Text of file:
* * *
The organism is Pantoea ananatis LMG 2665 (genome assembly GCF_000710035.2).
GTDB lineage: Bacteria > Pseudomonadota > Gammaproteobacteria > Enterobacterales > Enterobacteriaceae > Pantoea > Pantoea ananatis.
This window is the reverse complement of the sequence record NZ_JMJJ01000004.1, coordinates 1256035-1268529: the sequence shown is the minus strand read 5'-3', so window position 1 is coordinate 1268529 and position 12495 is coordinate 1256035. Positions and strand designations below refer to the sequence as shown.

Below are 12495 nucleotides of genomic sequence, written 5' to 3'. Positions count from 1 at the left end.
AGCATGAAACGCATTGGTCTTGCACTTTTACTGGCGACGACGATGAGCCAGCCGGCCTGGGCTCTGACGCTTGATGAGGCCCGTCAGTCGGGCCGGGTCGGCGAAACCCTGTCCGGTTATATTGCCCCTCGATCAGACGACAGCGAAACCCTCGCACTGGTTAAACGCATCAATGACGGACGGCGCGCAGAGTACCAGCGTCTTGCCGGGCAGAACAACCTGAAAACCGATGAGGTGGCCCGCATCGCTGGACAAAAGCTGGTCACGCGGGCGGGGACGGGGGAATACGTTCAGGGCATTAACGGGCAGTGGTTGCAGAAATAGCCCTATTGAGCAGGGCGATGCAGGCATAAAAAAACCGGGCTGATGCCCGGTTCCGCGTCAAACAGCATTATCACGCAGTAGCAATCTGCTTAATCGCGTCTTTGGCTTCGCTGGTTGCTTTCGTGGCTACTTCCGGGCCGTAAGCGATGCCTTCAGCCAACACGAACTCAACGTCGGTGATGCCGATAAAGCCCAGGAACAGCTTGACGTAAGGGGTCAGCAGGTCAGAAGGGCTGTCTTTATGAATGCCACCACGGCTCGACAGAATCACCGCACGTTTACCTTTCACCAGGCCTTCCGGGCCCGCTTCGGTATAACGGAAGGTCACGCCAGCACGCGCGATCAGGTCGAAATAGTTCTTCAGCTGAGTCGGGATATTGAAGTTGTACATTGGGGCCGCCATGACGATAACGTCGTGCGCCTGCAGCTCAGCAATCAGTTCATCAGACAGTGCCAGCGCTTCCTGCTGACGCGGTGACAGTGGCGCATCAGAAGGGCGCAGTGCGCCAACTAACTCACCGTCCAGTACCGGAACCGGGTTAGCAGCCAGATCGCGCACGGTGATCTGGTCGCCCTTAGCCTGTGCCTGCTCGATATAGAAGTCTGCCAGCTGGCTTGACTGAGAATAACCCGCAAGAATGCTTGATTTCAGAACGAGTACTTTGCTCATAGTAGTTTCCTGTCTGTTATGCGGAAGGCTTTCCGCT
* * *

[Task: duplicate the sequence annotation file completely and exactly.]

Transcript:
The organism is Pantoea ananatis LMG 2665 (genome assembly GCF_000710035.2).
GTDB lineage: Bacteria > Pseudomonadota > Gammaproteobacteria > Enterobacterales > Enterobacteriaceae > Pantoea > Pantoea ananatis.
This window is the reverse complement of the sequence record NZ_JMJJ01000004.1, coordinates 1256035-1268529: the sequence shown is the minus strand read 5'-3', so window position 1 is coordinate 1268529 and position 12495 is coordinate 1256035. Positions and strand designations below refer to the sequence as shown.

Below are 12495 nucleotides of genomic sequence, written 5' to 3'. Positions count from 1 at the left end.
AGCATGAAACGCATTGGTCTTGCACTTTTACTGGCGACGACGATGAGCCAGCCGGCCTGGGCTCTGACGCTTGATGAGGCCCGTCAGTCGGGCCGGGTCGGCGAAACCCTGTCCGGTTATATTGCCCCTCGATCAGACGACAGCGAAACCCTCGCACTGGTTAAACGCATCAATGACGGACGGCGCGCAGAGTACCAGCGTCTTGCCGGGCAGAACAACCTGAAAACCGATGAGGTGGCCCGCATCGCTGGACAAAAGCTGGTCACGCGGGCGGGGACGGGGGAATACGTTCAGGGCATTAACGGGCAGTGGTTGCAGAAATAGCCCTATTGAGCAGGGCGATGCAGGCATAAAAAAACCGGGCTGATGCCCGGTTCCGCGTCAAACAGCATTATCACGCAGTAGCAATCTGCTTAATCGCGTCTTTGGCTTCGCTGGTTGCTTTCGTGGCTACTTCCGGGCCGTAAGCGATGCCTTCAGCCAACACGAACTCAACGTCGGTGATGCCGATAAAGCCCAGGAACAGCTTGACGTAAGGGGTCAGCAGGTCAGAAGGGCTGTCTTTATGAATGCCACCACGGCTCGACAGAATCACCGCACGTTTACCTTTCACCAGGCCTTCCGGGCCCGCTTCGGTATAACGGAAGGTCACGCCAGCACGCGCGATCAGGTCGAAATAGTTCTTCAGCTGAGTCGGGATATTGAAGTTGTACATTGGGGCCGCCATGACGATAACGTCGTGCGCCTGCAGCTCAGCAATCAGTTCATCAGACAGTGCCAGCGCTTCCTGCTGACGCGGTGACAGTGGCGCATCAGAAGGGCGCAGTGCGCCAACTAACTCACCGTCCAGTACCGGAACCGGGTTAGCAGCCAGATCGCGCACGGTGATCTGGTCGCCCTTAGCCTGTGCCTGCTCGATATAGAAGTCTGCCAGCTGGCTTGACTGAGAATAACCCGCAAGAATGCTTGATTTCAGAACGAGTACTTTGCTCATAGTAGTTTCCTGTCTGTTATGCGGAAGGCTTTCCGCT